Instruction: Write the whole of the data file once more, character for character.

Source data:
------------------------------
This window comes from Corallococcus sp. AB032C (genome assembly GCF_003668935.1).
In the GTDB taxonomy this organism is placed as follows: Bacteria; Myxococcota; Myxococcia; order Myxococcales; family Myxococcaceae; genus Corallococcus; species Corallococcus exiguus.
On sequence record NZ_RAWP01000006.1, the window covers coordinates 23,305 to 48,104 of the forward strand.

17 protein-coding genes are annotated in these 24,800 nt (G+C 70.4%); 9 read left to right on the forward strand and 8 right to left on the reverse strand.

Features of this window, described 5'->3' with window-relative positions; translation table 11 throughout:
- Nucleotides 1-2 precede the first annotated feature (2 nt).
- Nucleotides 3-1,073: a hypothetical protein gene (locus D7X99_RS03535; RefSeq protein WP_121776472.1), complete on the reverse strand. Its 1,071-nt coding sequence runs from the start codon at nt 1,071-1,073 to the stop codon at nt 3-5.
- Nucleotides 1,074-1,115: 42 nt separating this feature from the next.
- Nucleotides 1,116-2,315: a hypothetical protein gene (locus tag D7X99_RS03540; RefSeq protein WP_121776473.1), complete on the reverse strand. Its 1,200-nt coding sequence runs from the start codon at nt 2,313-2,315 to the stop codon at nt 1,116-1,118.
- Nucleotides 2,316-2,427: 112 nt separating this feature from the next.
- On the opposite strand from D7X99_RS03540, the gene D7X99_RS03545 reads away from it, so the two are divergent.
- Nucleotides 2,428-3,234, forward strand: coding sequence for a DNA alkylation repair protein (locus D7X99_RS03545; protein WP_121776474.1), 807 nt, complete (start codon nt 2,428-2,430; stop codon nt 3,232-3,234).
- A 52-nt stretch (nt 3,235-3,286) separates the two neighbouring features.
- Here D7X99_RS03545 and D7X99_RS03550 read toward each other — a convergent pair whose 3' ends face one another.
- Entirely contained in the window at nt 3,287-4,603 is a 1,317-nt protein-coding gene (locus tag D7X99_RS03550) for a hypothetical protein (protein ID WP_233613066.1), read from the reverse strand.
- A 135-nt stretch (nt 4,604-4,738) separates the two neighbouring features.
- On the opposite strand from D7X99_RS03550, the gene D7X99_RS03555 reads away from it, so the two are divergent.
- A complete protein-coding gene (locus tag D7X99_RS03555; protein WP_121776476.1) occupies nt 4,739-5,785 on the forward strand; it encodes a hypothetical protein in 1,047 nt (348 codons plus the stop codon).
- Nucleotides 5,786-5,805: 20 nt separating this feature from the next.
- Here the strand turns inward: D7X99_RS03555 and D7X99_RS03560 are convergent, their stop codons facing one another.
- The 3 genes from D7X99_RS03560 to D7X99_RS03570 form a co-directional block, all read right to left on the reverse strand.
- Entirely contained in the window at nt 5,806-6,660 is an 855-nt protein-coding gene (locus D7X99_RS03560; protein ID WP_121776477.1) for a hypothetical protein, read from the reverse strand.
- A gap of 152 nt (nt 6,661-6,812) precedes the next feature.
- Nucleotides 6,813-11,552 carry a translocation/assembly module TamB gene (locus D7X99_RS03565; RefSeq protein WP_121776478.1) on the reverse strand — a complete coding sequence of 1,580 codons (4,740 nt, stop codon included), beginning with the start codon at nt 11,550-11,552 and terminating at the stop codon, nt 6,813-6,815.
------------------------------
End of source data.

This window comes from Corallococcus sp. AB032C (genome assembly GCF_003668935.1).
In the GTDB taxonomy this organism is placed as follows: Bacteria; Myxococcota; Myxococcia; order Myxococcales; family Myxococcaceae; genus Corallococcus; species Corallococcus exiguus.
On sequence record NZ_RAWP01000006.1, the window covers coordinates 23,305 to 48,104 of the forward strand.

17 protein-coding genes are annotated in these 24,800 nt (G+C 70.4%); 9 read left to right on the forward strand and 8 right to left on the reverse strand.

Features of this window, described 5'->3' with window-relative positions; translation table 11 throughout:
- Nucleotides 1-2 precede the first annotated feature (2 nt).
- Nucleotides 3-1,073: a hypothetical protein gene (locus D7X99_RS03535; RefSeq protein WP_121776472.1), complete on the reverse strand. Its 1,071-nt coding sequence runs from the start codon at nt 1,071-1,073 to the stop codon at nt 3-5.
- Nucleotides 1,074-1,115: 42 nt separating this feature from the next.
- Nucleotides 1,116-2,315: a hypothetical protein gene (locus tag D7X99_RS03540; RefSeq protein WP_121776473.1), complete on the reverse strand. Its 1,200-nt coding sequence runs from the start codon at nt 2,313-2,315 to the stop codon at nt 1,116-1,118.
- Nucleotides 2,316-2,427: 112 nt separating this feature from the next.
- On the opposite strand from D7X99_RS03540, the gene D7X99_RS03545 reads away from it, so the two are divergent.
- Nucleotides 2,428-3,234, forward strand: coding sequence for a DNA alkylation repair protein (locus D7X99_RS03545; protein WP_121776474.1), 807 nt, complete (start codon nt 2,428-2,430; stop codon nt 3,232-3,234).
- A 52-nt stretch (nt 3,235-3,286) separates the two neighbouring features.
- Here D7X99_RS03545 and D7X99_RS03550 read toward each other — a convergent pair whose 3' ends face one another.
- Entirely contained in the window at nt 3,287-4,603 is a 1,317-nt protein-coding gene (locus tag D7X99_RS03550) for a hypothetical protein (protein ID WP_233613066.1), read from the reverse strand.
- A 135-nt stretch (nt 4,604-4,738) separates the two neighbouring features.
- On the opposite strand from D7X99_RS03550, the gene D7X99_RS03555 reads away from it, so the two are divergent.
- A complete protein-coding gene (locus tag D7X99_RS03555; protein WP_121776476.1) occupies nt 4,739-5,785 on the forward strand; it encodes a hypothetical protein in 1,047 nt (348 codons plus the stop codon).
- Nucleotides 5,786-5,805: 20 nt separating this feature from the next.
- Here the strand turns inward: D7X99_RS03555 and D7X99_RS03560 are convergent, their stop codons facing one another.
- The 3 genes from D7X99_RS03560 to D7X99_RS03570 form a co-directional block, all read right to left on the reverse strand.
- Entirely contained in the window at nt 5,806-6,660 is an 855-nt protein-coding gene (locus D7X99_RS03560; protein ID WP_121776477.1) for a hypothetical protein, read from the reverse strand.
- A gap of 152 nt (nt 6,661-6,812) precedes the next feature.
- Nucleotides 6,813-11,552 carry a translocation/assembly module TamB gene (locus D7X99_RS03565; RefSeq protein WP_121776478.1) on the reverse strand — a complete coding sequence of 1,580 codons (4,740 nt, stop codon included), beginning with the start codon at nt 11,550-11,552 and terminating at the stop codon, nt 6,813-6,815.